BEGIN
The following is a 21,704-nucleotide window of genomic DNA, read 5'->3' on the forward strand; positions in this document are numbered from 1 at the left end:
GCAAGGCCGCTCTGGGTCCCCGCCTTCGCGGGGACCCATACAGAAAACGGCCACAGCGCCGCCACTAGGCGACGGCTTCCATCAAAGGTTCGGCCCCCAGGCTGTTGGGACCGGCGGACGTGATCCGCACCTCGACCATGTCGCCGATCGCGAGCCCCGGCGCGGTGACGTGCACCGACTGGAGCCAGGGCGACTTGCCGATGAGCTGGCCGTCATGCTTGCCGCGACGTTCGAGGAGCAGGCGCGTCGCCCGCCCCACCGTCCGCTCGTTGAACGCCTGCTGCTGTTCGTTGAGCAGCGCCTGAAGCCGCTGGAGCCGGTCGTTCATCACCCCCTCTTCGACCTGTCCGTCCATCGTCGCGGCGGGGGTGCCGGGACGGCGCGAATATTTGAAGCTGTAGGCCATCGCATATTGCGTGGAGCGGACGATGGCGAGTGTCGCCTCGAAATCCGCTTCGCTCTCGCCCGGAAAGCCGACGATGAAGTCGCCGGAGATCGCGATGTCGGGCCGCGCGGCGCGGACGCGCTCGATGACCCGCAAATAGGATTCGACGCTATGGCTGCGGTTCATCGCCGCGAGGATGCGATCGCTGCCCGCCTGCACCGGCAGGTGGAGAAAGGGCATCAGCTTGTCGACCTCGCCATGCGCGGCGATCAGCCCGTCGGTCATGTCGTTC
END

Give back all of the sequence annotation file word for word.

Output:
The following is a 21,704-nucleotide window of genomic DNA, read 5'->3' on the forward strand; positions in this document are numbered from 1 at the left end:
GCAAGGCCGCTCTGGGTCCCCGCCTTCGCGGGGACCCATACAGAAAACGGCCACAGCGCCGCCACTAGGCGACGGCTTCCATCAAAGGTTCGGCCCCCAGGCTGTTGGGACCGGCGGACGTGATCCGCACCTCGACCATGTCGCCGATCGCGAGCCCCGGCGCGGTGACGTGCACCGACTGGAGCCAGGGCGACTTGCCGATGAGCTGGCCGTCATGCTTGCCGCGACGTTCGAGGAGCAGGCGCGTCGCCCGCCCCACCGTCCGCTCGTTGAACGCCTGCTGCTGTTCGTTGAGCAGCGCCTGAAGCCGCTGGAGCCGGTCGTTCATCACCCCCTCTTCGACCTGTCCGTCCATCGTCGCGGCGGGGGTGCCGGGACGGCGCGAATATTTGAAGCTGTAGGCCATCGCATATTGCGTGGAGCGGACGATGGCGAGTGTCGCCTCGAAATCCGCTTCGCTCTCGCCCGGAAAGCCGACGATGAAGTCGCCGGAGATCGCGATGTCGGGCCGCGCGGCGCGGACGCGCTCGATGACCCGCAAATAGGATTCGACGCTATGGCTGCGGTTCATCGCCGCGAGGATGCGATCGCTGCCCGCCTGCACCGGCAGGTGGAGAAAGGGCATCAGCTTGTCGACCTCGCCATGCGCGGCGATCAGCCCGTCGGTCATGTCGTTC